Kevin Keaton’s 1958 Esquire

Swamp Thing
Kevin Keaton’s 1958 Esquire
Restored guitar images by Jamie Geese/Crooked Halo Photography.

June 10, 2020, was a summer night like most in the life of Kevin Keaton, a postal mail carrier and guitarist who gigs in an acoustic duo and an AC/DC tribute band with his son, Brendon. But then his phone chimed – it was a text message from his stepfather, Ed, with a photo showing a very neglected guitar case, and one word: “Guess.”

Ed was helping Kevin’s younger sister, Stacy, and her boyfriend, Keith, clean a house and a few acres of land they’d bought from Keith’s aunt near Maxeys, Georgia. Their list of chores included clearing a storage container – a semi-trailer with the axles removed – that had been in the trees behind the house since the 1980s. While pulling stuff out, Ed noticed the case; bringing it into the sunlight, he shot the photo for Kevin.

1) Brendon and Kevin Keaton with the cleaned-up Esquire. 2) The guitar as it emerged from the storage container, untouched for more than 30 years. 3) The plastic pickguard and “top hat” selector switch were the only pieces unscathed by insects and the elements. 4) The control knobs suffered dramatic deterioration. 5) The termites’ greatest hit, on the back of the upper treble bout. 6) Roger Hoard with the Esquire, snapping photos to share with his friend, Nashville guitar builder Bill Crook.

“Of course, I called right away, wondering where the hell it came from, looking like that,” Keaton laughed. “I asked, ‘What’s inside?’ and he said, ‘It’s a Fender… pretty rotted.’

“When he tried to pick it up, the headstock fell off. I asked him to send another photo, and right away I recognized the shape; when I didn’t see a front pickup, ‘Esquire!’ popped into my head.”

Amidst cracks and mold damage, the penciled-on date is still visible at the end of the neck. Guitar equivalent of a slasher-film victim, the back of the headstock shows damage from bugs and rusted-through chrome on the tuner buttons.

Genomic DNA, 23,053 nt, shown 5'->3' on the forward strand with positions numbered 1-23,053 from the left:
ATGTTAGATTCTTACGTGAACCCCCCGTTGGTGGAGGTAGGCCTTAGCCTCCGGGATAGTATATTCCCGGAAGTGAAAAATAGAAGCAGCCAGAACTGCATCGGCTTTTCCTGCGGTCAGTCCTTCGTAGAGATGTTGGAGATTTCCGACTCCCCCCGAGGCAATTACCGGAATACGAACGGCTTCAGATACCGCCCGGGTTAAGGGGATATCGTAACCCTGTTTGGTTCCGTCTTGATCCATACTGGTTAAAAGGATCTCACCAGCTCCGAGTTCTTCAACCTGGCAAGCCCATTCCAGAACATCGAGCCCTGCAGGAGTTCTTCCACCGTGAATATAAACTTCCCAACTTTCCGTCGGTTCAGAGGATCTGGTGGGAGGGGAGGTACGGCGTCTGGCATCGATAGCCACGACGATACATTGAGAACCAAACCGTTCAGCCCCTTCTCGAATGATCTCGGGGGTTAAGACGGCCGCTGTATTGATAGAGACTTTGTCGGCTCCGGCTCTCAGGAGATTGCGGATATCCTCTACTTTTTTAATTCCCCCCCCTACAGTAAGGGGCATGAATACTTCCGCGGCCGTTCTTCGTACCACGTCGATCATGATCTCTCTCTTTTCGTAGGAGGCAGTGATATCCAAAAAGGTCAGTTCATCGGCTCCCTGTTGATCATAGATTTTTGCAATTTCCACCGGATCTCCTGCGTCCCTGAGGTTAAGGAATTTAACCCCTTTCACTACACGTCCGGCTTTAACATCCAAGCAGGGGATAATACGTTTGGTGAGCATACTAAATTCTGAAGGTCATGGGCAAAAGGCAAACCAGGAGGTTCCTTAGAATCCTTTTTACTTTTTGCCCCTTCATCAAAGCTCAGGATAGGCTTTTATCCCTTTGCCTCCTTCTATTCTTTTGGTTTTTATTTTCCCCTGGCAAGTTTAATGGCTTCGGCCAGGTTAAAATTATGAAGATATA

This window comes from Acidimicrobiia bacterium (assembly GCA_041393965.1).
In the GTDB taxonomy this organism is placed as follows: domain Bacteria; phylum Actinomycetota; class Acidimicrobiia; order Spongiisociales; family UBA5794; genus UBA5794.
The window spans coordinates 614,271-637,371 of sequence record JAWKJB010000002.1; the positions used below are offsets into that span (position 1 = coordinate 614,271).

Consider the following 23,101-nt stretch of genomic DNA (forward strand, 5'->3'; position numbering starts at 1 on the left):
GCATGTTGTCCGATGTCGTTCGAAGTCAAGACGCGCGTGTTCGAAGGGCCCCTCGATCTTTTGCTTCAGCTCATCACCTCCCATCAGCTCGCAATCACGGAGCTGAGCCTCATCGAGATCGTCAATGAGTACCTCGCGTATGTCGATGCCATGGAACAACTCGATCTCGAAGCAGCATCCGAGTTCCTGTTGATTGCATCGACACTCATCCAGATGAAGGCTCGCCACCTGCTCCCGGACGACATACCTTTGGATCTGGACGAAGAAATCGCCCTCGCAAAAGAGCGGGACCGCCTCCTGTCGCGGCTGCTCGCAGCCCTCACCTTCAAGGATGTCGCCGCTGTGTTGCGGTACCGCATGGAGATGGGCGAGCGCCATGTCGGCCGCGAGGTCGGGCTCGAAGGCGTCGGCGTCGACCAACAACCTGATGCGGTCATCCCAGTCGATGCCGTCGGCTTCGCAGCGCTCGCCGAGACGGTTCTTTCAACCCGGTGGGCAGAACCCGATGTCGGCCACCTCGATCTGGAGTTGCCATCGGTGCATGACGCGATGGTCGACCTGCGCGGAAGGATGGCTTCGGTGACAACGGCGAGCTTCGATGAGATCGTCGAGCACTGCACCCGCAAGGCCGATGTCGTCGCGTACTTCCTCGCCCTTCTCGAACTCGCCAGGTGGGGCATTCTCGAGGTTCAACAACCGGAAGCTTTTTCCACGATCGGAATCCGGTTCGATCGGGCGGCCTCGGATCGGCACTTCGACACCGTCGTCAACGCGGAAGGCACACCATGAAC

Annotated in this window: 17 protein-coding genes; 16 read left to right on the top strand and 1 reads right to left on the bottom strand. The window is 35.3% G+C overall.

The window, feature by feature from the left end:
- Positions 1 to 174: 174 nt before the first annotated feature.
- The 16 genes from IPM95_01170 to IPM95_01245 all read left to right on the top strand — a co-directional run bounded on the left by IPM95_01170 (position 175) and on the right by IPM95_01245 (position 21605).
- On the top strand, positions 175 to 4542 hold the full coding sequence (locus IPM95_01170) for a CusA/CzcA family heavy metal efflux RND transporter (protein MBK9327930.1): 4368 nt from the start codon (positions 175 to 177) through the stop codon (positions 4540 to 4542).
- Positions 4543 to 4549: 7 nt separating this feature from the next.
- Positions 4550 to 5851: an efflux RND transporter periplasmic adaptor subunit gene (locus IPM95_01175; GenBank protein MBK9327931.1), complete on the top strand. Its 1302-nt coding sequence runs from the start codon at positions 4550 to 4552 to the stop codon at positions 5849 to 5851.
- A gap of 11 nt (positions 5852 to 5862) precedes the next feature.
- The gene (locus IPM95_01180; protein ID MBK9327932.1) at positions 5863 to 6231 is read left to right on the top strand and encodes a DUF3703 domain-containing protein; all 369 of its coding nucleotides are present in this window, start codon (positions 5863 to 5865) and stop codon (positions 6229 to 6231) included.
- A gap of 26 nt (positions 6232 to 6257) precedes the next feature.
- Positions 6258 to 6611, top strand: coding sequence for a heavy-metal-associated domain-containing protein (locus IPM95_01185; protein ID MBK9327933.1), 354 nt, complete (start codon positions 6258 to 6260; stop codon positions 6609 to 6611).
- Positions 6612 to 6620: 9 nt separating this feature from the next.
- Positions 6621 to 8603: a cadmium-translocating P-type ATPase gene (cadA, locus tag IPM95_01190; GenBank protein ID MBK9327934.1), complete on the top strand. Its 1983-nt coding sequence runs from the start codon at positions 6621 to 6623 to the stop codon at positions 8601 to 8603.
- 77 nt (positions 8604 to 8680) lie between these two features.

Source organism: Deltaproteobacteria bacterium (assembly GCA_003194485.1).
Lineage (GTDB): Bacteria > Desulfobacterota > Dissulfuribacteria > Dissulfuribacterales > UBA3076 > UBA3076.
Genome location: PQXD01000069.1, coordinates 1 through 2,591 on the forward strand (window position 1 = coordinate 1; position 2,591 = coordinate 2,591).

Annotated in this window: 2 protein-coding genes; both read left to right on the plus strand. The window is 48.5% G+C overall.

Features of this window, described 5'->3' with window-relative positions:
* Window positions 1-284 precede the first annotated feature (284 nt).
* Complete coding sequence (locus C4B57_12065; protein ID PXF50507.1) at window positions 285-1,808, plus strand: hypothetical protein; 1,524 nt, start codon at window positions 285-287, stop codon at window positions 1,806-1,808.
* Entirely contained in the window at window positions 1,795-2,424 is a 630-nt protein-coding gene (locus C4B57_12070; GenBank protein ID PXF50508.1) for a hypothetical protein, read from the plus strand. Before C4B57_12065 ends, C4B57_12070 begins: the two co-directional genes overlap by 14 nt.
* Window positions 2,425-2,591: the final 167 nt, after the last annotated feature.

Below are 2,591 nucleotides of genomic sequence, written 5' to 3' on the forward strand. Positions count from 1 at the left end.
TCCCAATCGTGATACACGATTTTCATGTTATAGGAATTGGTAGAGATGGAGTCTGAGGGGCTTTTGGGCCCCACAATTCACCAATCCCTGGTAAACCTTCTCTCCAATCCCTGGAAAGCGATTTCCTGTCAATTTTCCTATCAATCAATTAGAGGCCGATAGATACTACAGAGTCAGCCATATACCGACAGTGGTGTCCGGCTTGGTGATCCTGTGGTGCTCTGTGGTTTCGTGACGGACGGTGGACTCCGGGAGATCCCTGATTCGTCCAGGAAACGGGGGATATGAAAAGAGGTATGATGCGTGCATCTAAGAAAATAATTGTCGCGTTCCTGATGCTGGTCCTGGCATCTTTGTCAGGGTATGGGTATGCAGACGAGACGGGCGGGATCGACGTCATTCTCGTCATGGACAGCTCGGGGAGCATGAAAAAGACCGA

Asking what they planned to do with it, Ed told him, “Keith wants to burn it with the rest of the junk.”

“I said ‘No, no, no! Wrap it in plastic and bring it to me!’ (laughs) They argued a bit, saying it was too rotted to be good for anything, but I told them that at the very least I could get parts from it.”

What may have been small chinks in the bridge cover’s chrome plating became full-on rust damage. Among the chrome-plated pieces, the neck plate suffered the most corrosion.

A month later, Ed took the once-proud guitar to Kevin at his home in Ohio. By then, he’d begun trying to put a date to the instrument using more photos of the guitar and its case, picks, a box of strings, and a strap inside. There was also a chord book.

“After seeing all that stuff and doing some digging online, I started to think it could be older, maybe from the ’50s to the late ’60s,” he said. “Brendon found a picture of the chord book that dated from the ’40s.

While still somewhat worse for wear, the guitar today is markedly more presentable, with body and neck “restored” as well as can be expected.

“As soon as we removed the bridge and pickup, we saw a date in the pickup cavity, written in pencil – 11/57.

“All I could think was ‘Wow!’ and ‘How did it get in that trailer?’ My sister asked Keith’s family, and it turned out the guitar belonged to his great uncle, who had built the house and put the guitar there in the late ’80s, then never dug it out again.”

While Keaton says the Esquire had “some of the coolest paint checking I’ve ever seen,” it was also laden with mold, rot, and small holes he thought could’ve been made by worms.

The Esquire’s case, “barely held together by the moldy tweed.”

“The neck was so fragile it practically crumbled when touched,” he said. “And the case was barely held together by the moldy tweed.”

He sent photos to renowned luthier/repairman Dan Shinn, at Lay’s Guitar Repair, Akron, who identified the most-significant damage as termite infestation, but said the body might be salvageable. Wanting to avoid shipping it, he then drove the guitar to Roger Hoard (who had once given guitar lessons to Brad Paisley) at C.A. House Music, in St. Clairsville.

“Roger’s the one who used the serial number to confirm it being a ’58, even though the body is dated 11/57,” Keaton said.

7) The guitar’s storage-container home for more than 30 years. 8/9) Time (and bugs) had varying effects on a chord book and string set inside the case.

He next showed pictures to Anthony Sims at Lucky Dog Guitars, in Cleveland, Tennessee, who suggested he put it in a well-executed shadowbox to hang on a wall.

“Ultimately, I decided to clean it up and put it back together for a display in our guitar room,” he said. “I’d always wanted a vintage Tele, but I sure wish this one had a happier story.”

This article originally appeared in VG’s October 2021 issue. All copyrights are by the author and Vintage Guitar magazine. Unauthorized replication or use is strictly prohibited.

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